By Amor Larrosa and Desserie Dionio, Panahon TV Reporters
Gunshots echoed as protesters hurled stones against the police. Blasts of water cannons were directed toward rallyists, who ran for their lives amidst deafening screams. According to reports, such was the scene that unfolded in Kidapawan in Cotabato that took the media by storm on the first day of April – an incident that would later be tagged by others as “Bigas, Hindi Bala.”
On March 29, 500 El Niño-stricken farmers and agricultural workers staged a rally in front of the National Food Authority (NFA) in Kidapawan City to ask the government for rice rations and aid after the El Niño had dried up their crops, leaving them penniless, in debt and hungry.
The local government agreed to talk to the farmers, but on March 30, their numbers rose to 6,000, allowing them to occupy the highway. A couple of days later, the event led to a violent dispersal, killing two farmers and one civilian, with more than a hundred protesters and members of the police wounded, and 80 farmers missing.
TWO SIDES OF THE COIN
Last April 7, the Senate Committee on Justice and Human Rights held a hearing in Davao City as some of farmers who were still recovering from injuries could not travel to Manila.
During the session, a farmer named Arlyn Oti Aman recalled how she, along with colleagues, were treated violently. “We went here to ask for food, but they looked upon us as like dogs, like animals.”
Meanwhile, the Philippine National Police (PNP) claimed that they have proof that the demonstrators initiated the violence. North Cotabato Chief Police Senior Supt. Alexander Tagum said that maximum tolerance was implemented during the outbreak of violence. He also showed an aerial video of the incident showing that cops were not raising their batons.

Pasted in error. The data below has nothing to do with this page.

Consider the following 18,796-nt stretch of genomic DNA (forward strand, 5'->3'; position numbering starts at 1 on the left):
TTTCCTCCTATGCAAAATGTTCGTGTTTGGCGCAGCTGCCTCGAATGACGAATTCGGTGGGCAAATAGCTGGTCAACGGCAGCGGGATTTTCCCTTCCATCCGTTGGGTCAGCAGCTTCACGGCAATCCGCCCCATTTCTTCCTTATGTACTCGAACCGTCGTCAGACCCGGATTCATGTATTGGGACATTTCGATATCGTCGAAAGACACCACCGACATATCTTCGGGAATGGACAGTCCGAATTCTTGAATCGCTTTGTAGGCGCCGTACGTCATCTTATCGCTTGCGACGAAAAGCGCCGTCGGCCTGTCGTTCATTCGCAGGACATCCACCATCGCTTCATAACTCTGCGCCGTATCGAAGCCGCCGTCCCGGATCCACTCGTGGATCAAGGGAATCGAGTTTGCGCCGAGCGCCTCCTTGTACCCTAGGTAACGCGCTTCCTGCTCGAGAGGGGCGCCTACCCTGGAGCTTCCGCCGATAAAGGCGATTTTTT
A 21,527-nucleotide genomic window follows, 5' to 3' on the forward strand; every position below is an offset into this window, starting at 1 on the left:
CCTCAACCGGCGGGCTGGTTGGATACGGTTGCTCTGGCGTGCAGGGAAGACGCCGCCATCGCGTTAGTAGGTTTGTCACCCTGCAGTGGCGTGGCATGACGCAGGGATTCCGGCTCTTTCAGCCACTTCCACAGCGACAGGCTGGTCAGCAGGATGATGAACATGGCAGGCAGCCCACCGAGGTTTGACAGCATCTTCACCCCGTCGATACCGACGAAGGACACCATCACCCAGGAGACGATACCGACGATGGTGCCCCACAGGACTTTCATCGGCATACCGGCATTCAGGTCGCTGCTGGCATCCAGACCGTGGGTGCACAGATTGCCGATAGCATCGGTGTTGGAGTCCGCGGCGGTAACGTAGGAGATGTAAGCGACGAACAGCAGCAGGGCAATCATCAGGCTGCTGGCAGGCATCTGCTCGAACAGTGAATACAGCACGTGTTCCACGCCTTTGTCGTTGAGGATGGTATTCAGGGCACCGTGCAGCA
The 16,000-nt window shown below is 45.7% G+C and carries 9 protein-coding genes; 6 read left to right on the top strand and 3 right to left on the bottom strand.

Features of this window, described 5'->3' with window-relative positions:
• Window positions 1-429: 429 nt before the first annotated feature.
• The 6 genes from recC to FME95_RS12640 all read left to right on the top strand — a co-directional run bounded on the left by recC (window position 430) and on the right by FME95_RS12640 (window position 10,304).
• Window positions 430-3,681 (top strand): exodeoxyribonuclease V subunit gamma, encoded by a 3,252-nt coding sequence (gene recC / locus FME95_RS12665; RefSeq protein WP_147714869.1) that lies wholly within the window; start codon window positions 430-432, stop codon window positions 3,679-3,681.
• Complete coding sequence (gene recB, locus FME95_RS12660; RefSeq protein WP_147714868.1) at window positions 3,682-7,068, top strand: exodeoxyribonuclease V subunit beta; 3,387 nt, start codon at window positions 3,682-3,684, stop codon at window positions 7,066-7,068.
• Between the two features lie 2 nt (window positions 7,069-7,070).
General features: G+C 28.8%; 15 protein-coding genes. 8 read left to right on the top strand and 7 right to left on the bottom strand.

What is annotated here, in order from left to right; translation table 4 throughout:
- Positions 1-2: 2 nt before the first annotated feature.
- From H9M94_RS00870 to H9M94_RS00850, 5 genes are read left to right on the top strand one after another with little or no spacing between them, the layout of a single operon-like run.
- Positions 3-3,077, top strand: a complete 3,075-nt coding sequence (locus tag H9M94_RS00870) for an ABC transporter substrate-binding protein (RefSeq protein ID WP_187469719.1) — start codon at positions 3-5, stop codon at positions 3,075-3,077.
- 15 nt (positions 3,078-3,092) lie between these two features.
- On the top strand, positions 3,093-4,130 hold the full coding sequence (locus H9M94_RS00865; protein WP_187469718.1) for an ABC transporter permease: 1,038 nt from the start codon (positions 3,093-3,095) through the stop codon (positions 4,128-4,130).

There are always two sides to every story, but what’s certain is that one of the factors that sparked the Kidapawan violence is the El Niño. This phenomenon aggravated the Dry Season in Mindanao, threatening food security.
WHAT IS EL NIÑO?
El Niño is characterized by the unusual warming of the ocean or the unusual rise in sea surface temperature (SST). According to the National Oceanic and Atmospheric Administration (NOAA), the term El Niño was originally recognized by fishermen off the coast of South America as the appearance of uncommon warm water in the Pacific Ocean.
“El Niño” is also a Spanish term meaning “Little Boy” or “Christ child” because this phenomenon usually arrives around Christmas.
As early as 2014, PAGASA warned the public about the possible threat of El Niño, which was expected to bring below-normal rainfall patterns and higher air temperatures. Though the average number of tropical cyclones could still be normal, PAGASA stated that the El Niño could affect the cyclones’ movement and intensity, causing them to be stronger and more erratic.
EL NIÑO SETS IN
On March 11, 2015, PAGASA confirmed the ongoing El Niño in a press statement.
In the same month, the Dry Spell started to affect farmlands and water sources in Kidapawan City. The veterinary office in the city also reported deaths of hogs and cows because of the severe heat. The city office also received reports that some farm animals had weakened, possibly due to heat stroke.
After enduring the effects of El Niño for months, North Cotabato was placed under a state of calamity on January 2016. Thousands of hectares of farmlands and millions of crops like rice, corn, cacao, and other high-value crops were affected.
Provinces that are vulnerable to the effects of El Niño are mostly in Mindanao, mainly because of its location. According to PAGASA-Climate Monitoring and Prediction Section (CLIMPS) Chief Mr. Anthony Lucero, areas which are at the nearest distance from the equator normally experience the highest temperatures and least precipitation.
“Kapag kasi may El Niño, nagkakaroon ng reversal of winds—5 degrees north and 5 degrees south of equator. Humihina ‘yung effect ng Easterlies pagdating sa part na ‘yun. So walang moisture, wala ring ulan,” Lucero said.
This April, North Cotabato remains to be on the list of areas that are more likely to experience drought. Drought is defined by three consecutive months of way-below normal rainfall condition, wherein the average rainfall is reduced by 60%.